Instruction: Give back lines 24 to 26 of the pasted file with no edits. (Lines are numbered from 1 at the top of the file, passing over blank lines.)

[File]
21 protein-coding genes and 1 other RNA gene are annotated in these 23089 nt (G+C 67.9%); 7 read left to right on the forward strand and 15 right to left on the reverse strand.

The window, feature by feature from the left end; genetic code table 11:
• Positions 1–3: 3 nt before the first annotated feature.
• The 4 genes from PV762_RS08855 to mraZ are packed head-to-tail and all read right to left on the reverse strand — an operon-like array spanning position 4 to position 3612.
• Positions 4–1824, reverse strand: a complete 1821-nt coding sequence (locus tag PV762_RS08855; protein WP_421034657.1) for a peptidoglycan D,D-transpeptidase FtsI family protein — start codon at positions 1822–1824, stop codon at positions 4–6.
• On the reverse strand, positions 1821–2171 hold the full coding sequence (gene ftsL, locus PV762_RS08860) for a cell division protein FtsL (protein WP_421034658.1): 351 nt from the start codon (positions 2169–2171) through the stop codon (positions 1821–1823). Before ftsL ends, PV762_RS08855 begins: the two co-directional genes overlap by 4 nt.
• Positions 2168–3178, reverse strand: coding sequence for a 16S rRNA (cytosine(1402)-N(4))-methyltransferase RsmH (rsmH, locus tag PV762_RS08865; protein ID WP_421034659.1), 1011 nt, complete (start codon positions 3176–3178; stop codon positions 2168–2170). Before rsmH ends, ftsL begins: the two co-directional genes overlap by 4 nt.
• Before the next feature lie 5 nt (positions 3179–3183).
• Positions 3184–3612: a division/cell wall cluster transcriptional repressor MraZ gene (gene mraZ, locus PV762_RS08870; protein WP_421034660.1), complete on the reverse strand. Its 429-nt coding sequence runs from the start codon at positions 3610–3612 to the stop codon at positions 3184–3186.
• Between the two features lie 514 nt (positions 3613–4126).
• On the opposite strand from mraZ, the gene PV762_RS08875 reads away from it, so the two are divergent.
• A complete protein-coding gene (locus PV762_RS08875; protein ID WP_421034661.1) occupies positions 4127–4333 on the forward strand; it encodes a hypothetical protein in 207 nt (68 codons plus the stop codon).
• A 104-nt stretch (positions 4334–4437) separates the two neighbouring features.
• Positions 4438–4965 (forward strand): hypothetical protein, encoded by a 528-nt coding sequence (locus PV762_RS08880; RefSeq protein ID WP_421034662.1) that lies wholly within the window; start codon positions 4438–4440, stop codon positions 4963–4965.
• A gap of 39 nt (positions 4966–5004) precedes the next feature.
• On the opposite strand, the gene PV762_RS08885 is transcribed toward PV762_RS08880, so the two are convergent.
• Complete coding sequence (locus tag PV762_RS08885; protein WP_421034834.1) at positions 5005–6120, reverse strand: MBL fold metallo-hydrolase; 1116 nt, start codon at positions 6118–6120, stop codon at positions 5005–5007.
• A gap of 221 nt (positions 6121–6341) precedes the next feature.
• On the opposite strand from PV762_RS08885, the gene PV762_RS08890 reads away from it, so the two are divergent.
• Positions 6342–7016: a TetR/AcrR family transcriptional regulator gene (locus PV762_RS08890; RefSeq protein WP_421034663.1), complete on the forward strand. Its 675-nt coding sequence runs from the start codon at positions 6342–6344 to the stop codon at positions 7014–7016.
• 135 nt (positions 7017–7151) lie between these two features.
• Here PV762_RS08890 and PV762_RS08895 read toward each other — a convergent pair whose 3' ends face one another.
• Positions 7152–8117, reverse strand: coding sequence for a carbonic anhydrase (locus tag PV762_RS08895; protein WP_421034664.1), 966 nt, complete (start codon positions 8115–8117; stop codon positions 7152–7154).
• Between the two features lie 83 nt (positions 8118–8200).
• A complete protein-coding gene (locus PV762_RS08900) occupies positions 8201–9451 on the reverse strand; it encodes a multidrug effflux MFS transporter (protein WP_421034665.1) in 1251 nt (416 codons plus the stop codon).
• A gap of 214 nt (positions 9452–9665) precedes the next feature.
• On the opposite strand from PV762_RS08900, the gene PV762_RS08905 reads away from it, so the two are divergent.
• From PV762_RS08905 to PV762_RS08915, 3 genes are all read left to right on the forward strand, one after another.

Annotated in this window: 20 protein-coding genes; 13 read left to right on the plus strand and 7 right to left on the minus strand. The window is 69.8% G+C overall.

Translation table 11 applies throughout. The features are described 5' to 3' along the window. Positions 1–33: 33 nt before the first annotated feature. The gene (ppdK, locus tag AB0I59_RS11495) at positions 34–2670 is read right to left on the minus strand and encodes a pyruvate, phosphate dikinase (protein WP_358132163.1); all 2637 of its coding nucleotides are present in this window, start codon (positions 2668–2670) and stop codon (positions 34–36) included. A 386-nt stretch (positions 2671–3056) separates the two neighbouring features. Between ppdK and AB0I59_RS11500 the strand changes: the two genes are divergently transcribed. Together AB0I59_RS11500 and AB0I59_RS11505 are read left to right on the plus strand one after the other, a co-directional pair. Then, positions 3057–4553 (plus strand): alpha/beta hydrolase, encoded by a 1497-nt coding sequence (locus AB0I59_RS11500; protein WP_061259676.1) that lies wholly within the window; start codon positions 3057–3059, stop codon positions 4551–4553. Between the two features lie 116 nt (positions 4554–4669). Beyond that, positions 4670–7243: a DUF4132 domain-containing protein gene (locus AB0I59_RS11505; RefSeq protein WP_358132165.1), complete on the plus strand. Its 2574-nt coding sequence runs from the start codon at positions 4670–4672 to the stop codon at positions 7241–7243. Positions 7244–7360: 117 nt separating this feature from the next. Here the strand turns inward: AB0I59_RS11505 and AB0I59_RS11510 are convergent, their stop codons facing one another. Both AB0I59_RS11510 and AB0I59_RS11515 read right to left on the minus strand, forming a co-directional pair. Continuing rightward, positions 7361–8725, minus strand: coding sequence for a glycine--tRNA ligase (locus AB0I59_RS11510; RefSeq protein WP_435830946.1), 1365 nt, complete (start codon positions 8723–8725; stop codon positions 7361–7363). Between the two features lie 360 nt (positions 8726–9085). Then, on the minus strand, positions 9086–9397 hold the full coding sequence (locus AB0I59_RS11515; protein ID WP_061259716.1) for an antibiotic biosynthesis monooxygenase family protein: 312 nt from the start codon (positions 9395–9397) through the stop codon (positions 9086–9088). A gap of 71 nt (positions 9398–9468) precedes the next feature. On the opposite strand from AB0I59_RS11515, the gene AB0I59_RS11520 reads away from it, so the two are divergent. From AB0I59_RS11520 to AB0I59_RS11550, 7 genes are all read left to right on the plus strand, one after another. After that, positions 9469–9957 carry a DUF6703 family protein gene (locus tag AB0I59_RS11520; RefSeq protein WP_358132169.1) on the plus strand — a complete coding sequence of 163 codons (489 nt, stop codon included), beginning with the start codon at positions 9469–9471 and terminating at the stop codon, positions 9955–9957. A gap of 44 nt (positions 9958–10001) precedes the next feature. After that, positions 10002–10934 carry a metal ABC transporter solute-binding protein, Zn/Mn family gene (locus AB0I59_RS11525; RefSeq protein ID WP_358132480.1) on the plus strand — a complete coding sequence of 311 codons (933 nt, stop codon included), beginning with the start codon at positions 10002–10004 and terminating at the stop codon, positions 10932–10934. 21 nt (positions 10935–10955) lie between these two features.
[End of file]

• Between the two features lie 83 nt (positions 8118–8200).
• A complete protein-coding gene (locus PV762_RS08900) occupies positions 8201–9451 on the reverse strand; it encodes a multidrug effflux MFS transporter (protein WP_421034665.1) in 1251 nt (416 codons plus the stop codon).
• A gap of 214 nt (positions 9452–9665) precedes the next feature.